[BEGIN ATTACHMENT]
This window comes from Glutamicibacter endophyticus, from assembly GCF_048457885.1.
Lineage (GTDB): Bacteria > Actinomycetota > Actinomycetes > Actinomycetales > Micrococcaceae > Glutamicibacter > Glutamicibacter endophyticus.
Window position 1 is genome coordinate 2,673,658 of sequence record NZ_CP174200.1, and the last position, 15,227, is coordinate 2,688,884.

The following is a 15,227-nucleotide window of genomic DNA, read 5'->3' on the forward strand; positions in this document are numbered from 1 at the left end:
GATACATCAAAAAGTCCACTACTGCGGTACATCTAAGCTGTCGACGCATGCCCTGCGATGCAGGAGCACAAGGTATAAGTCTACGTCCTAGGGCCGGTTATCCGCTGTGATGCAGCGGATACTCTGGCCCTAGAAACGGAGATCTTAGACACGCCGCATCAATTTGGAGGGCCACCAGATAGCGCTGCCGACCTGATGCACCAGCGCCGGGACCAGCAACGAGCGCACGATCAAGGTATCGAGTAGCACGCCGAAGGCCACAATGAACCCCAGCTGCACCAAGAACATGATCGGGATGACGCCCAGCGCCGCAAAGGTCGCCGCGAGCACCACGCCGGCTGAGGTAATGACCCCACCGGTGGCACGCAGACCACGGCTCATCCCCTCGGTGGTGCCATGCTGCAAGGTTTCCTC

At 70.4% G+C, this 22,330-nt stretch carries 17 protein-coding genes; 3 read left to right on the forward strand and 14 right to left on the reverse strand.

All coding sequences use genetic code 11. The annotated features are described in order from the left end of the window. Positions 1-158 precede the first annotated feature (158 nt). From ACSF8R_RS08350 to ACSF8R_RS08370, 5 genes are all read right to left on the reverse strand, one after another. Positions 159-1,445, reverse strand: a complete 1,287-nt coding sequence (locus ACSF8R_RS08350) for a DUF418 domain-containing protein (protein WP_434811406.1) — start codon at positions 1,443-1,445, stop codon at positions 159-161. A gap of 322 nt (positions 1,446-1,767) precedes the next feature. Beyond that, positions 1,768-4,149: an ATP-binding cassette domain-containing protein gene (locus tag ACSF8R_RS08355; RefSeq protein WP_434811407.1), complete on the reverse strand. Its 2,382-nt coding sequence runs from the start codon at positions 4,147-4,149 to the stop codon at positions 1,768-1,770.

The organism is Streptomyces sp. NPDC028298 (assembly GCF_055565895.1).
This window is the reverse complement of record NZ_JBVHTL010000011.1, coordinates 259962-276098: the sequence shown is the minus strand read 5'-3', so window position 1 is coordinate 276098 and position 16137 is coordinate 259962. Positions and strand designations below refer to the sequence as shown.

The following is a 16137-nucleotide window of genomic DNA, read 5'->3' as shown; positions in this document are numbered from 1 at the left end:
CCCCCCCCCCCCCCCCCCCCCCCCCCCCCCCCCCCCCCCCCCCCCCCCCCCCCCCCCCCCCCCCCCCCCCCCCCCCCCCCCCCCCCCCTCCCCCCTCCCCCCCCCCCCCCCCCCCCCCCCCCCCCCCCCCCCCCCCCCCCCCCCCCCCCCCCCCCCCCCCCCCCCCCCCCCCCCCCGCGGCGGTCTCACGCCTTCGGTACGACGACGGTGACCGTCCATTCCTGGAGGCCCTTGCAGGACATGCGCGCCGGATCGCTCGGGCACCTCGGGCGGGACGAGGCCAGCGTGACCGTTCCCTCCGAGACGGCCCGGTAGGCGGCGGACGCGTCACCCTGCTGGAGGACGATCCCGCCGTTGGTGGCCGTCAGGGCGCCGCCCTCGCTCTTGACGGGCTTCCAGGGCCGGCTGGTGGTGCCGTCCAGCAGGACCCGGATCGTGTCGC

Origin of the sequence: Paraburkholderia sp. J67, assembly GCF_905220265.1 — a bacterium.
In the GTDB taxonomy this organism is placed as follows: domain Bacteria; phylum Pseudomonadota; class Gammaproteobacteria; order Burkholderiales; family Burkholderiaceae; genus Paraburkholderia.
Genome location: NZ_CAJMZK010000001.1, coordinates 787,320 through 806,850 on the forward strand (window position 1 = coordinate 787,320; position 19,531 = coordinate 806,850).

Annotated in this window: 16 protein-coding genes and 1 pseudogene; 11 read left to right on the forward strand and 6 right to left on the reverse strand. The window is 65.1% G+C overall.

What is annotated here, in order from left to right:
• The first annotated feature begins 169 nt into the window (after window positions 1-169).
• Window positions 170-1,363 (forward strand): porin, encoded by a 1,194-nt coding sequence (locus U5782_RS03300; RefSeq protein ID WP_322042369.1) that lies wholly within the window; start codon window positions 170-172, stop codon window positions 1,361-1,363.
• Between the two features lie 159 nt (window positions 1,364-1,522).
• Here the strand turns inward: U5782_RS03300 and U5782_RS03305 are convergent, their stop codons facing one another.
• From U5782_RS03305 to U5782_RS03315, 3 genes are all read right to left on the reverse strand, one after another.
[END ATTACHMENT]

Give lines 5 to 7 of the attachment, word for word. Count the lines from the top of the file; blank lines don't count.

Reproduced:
GATACATCAAAAAGTCCACTACTGCGGTACATCTAAGCTGTCGACGCATGCCCTGCGATGCAGGAGCACAAGGTATAAGTCTACGTCCTAGGGCCGGTTATCCGCTGTGATGCAGCGGATACTCTGGCCCTAGAAACGGAGATCTTAGACACGCCGCATCAATTTGGAGGGCCACCAGATAGCGCTGCCGACCTGATGCACCAGCGCCGGGACCAGCAACGAGCGCACGATCAAGGTATCGAGTAGCACGCCGAAGGCCACAATGAACCCCAGCTGCACCAAGAACATGATCGGGATGACGCCCAGCGCCGCAAAGGTCGCCGCGAGCACCACGCCGGCTGAGGTAATGACCCCACCGGTGGCACGCAGACCACGGCTCATCCCCTCGGTGGTGCCATGCTGCAAGGTTTCCTC

At 70.4% G+C, this 22,330-nt stretch carries 17 protein-coding genes; 3 read left to right on the forward strand and 14 right to left on the reverse strand.

All coding sequences use genetic code 11. The annotated features are described in order from the left end of the window. Positions 1-158 precede the first annotated feature (158 nt). From ACSF8R_RS08350 to ACSF8R_RS08370, 5 genes are all read right to left on the reverse strand, one after another. Positions 159-1,445, reverse strand: a complete 1,287-nt coding sequence (locus ACSF8R_RS08350) for a DUF418 domain-containing protein (protein WP_434811406.1) — start codon at positions 1,443-1,445, stop codon at positions 159-161. A gap of 322 nt (positions 1,446-1,767) precedes the next feature. Beyond that, positions 1,768-4,149: an ATP-binding cassette domain-containing protein gene (locus tag ACSF8R_RS08355; RefSeq protein WP_434811407.1), complete on the reverse strand. Its 2,382-nt coding sequence runs from the start codon at positions 4,147-4,149 to the stop codon at positions 1,768-1,770.